You couldn’t make it up if you tried

I got a call a few weeks ago asking me to send thoughts out to a cat who had been missing for some weeks and also a second who had gone astray, both within a very small area.  The first cat was recovered a week or so after the call.  I tried to get a bead on the second missing cat but failed to do so.  Normally, this means the animal is dead.

This was confirmed a couple of weeks later.  The owner had searched all over for him, including neighbourhood front and back gardens, put posters up around the area and at the local supermarket, called all the animal rescue organisations in the greater area and contacted the council in case their street collection team had found her pet’s body.

She drew a complete blank in all cases, until one morning, when she had come out of her house to see her other cat sitting in the neighbour’s front yard`.  She went up to it and discovered it was sitting next to the remains of her missing cat – a bit of pelt and front paws.

She took the remains to a vet who confirmed that it was one of the worst deliberate cases of animal mutilation she had seen.  The damage had not been done by a wild animal.  The owner had checked this particular garden in the weeks whilst her cat was missing and there was no sign of the animal or the remains.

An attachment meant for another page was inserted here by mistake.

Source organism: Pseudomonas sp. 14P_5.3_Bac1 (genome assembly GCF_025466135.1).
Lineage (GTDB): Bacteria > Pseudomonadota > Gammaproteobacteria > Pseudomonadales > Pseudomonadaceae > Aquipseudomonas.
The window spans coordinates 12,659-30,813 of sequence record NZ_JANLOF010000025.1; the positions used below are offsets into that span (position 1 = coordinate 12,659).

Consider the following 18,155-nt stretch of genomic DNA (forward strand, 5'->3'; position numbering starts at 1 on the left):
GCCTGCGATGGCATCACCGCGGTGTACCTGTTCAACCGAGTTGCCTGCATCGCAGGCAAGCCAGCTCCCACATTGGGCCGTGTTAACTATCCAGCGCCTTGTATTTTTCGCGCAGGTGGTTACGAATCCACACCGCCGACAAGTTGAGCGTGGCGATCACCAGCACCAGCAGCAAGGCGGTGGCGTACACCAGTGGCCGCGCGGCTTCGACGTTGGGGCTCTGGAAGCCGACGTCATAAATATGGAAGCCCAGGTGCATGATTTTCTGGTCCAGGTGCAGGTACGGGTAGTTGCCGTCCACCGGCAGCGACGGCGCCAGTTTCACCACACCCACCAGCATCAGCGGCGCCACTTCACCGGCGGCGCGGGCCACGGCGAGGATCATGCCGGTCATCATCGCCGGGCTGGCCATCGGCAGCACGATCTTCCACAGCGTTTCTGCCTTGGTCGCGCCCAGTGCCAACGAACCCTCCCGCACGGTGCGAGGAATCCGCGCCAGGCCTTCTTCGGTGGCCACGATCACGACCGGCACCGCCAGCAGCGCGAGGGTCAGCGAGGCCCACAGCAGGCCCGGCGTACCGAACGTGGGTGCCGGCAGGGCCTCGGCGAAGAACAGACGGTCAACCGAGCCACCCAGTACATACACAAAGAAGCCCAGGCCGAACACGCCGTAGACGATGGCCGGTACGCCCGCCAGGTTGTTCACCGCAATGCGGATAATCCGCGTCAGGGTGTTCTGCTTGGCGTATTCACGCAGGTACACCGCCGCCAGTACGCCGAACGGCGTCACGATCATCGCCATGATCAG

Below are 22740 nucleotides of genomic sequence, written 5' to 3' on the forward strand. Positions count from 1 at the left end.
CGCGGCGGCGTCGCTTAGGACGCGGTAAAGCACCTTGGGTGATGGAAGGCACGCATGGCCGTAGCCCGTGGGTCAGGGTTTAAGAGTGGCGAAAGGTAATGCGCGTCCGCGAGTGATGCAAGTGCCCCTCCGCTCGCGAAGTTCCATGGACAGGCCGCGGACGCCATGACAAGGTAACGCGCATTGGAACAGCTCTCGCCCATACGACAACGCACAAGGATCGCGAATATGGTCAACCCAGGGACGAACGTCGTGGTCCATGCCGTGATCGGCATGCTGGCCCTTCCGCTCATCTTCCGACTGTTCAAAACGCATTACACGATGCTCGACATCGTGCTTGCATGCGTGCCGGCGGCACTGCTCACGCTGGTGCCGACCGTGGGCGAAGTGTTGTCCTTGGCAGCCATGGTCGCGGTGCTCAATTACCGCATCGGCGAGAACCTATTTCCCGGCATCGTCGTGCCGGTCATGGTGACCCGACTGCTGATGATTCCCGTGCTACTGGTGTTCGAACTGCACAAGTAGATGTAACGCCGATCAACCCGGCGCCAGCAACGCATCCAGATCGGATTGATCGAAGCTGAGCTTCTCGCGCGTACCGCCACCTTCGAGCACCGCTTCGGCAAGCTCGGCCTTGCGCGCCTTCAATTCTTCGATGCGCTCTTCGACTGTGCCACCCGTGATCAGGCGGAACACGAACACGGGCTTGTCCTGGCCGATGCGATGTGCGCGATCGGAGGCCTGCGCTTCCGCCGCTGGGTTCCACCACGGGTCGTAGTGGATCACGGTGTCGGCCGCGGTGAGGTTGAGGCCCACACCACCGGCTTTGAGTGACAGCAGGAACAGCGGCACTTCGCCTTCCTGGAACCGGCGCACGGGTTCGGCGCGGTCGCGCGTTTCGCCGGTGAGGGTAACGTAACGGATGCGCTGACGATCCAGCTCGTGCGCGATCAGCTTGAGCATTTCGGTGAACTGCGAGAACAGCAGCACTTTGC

The property belongs to a man who is known as a bit of an oddball.  He only comes out at night, he does not talk to anyone, his house is painted black inside and the curtains and blinds are drawn most of the time.

The owner called the RSPCA.  They informed her that they could not investigate – she needed to gather the evidence of her neighbour’s guilt and then present them with it.  The police were not interested in investigating at all.

Now, either he did it or he didn’t.  Either way, the owner and the community need to know.  Rumour flourishes when fact is absent.

Moreover, research has proven that people who are abusive to animals are normally abusive to humans.  Most serial killers start with torturing and killing animals.  We obviously have someone in the neighbourhood involved in this sort of behaviour and it needs to be investigated.

The owner is not a silly woman, quite the opposite; and she would not cast aspersions on anyone, no matter how unusual their lifestyle.  However, she’s pretty sure that it is her neighbour.  She’ll never know because, unless she resorts to illegality, she has no way of finding out whether he is involved or not.

I couldn’t believe my ears when I heard this story.  I have not (as you can see from previous articles) had a lot of luck in previous dealings with the RSPCA but this story took some beating.  So I called them.  They confirmed exactly what they had told the owner.  Unless we had clear cut evidence that this man had done it, they were not able or willing to act.  I explained we had clear cut evidence (backed up by a vet) that the mutilation had taken place, along with the address of where the remains were found.  They just repeated what they told me and eventually I gave up in disgust.